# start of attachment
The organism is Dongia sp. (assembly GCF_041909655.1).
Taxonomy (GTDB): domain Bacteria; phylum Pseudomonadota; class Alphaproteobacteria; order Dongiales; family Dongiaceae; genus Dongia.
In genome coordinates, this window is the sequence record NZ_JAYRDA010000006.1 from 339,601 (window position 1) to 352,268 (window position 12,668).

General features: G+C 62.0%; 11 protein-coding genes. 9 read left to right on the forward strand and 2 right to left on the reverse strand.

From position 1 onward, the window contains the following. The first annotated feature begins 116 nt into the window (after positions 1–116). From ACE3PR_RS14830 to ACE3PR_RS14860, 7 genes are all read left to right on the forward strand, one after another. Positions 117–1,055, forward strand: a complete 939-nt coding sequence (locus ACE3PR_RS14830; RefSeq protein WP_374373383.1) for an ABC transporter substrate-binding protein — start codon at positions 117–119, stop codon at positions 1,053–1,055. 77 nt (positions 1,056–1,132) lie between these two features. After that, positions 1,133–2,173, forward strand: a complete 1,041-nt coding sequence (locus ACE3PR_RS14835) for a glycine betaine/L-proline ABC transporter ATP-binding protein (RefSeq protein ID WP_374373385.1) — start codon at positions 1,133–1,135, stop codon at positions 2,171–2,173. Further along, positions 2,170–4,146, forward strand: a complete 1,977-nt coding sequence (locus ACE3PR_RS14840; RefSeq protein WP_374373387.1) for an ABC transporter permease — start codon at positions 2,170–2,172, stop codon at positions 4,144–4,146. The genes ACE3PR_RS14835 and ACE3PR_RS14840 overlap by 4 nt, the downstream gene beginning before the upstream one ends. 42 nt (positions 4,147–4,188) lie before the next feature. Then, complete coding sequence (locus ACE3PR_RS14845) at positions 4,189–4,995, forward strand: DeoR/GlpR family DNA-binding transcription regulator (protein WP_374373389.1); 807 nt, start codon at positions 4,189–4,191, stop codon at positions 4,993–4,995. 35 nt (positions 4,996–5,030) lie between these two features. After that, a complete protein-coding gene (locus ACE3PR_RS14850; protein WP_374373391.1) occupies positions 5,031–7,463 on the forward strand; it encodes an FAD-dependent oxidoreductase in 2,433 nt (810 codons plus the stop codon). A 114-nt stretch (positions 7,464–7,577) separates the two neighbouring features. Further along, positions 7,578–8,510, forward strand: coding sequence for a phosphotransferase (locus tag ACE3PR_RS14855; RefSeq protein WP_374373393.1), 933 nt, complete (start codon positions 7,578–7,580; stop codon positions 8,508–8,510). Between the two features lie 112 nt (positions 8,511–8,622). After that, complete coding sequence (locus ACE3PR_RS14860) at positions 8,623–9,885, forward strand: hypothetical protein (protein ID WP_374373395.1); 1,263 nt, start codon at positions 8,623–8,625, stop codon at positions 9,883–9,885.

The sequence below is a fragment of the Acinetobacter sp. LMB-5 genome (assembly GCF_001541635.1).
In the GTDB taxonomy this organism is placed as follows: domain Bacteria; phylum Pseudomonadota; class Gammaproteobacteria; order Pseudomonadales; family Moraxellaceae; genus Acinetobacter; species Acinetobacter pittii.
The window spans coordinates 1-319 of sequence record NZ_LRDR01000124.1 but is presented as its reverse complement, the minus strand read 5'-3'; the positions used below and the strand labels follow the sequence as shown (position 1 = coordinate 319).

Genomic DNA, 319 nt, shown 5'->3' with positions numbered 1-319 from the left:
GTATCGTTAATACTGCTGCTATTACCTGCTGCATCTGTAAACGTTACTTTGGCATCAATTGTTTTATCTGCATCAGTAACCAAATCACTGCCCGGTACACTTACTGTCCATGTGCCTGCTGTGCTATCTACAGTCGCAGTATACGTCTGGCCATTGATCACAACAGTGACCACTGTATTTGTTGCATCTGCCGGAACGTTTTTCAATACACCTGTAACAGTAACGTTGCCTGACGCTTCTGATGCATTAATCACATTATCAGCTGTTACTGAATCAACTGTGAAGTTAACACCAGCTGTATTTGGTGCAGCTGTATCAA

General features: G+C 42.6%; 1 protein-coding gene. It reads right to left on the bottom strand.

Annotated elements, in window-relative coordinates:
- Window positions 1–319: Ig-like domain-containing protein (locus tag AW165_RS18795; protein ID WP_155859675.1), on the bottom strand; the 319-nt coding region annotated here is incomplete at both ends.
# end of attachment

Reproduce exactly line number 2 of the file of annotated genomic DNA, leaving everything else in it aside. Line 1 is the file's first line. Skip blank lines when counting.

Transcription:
Taxonomy (GTDB): domain Bacteria; phylum Pseudomonadota; class Alphaproteobacteria; order Dongiales; family Dongiaceae; genus Dongia.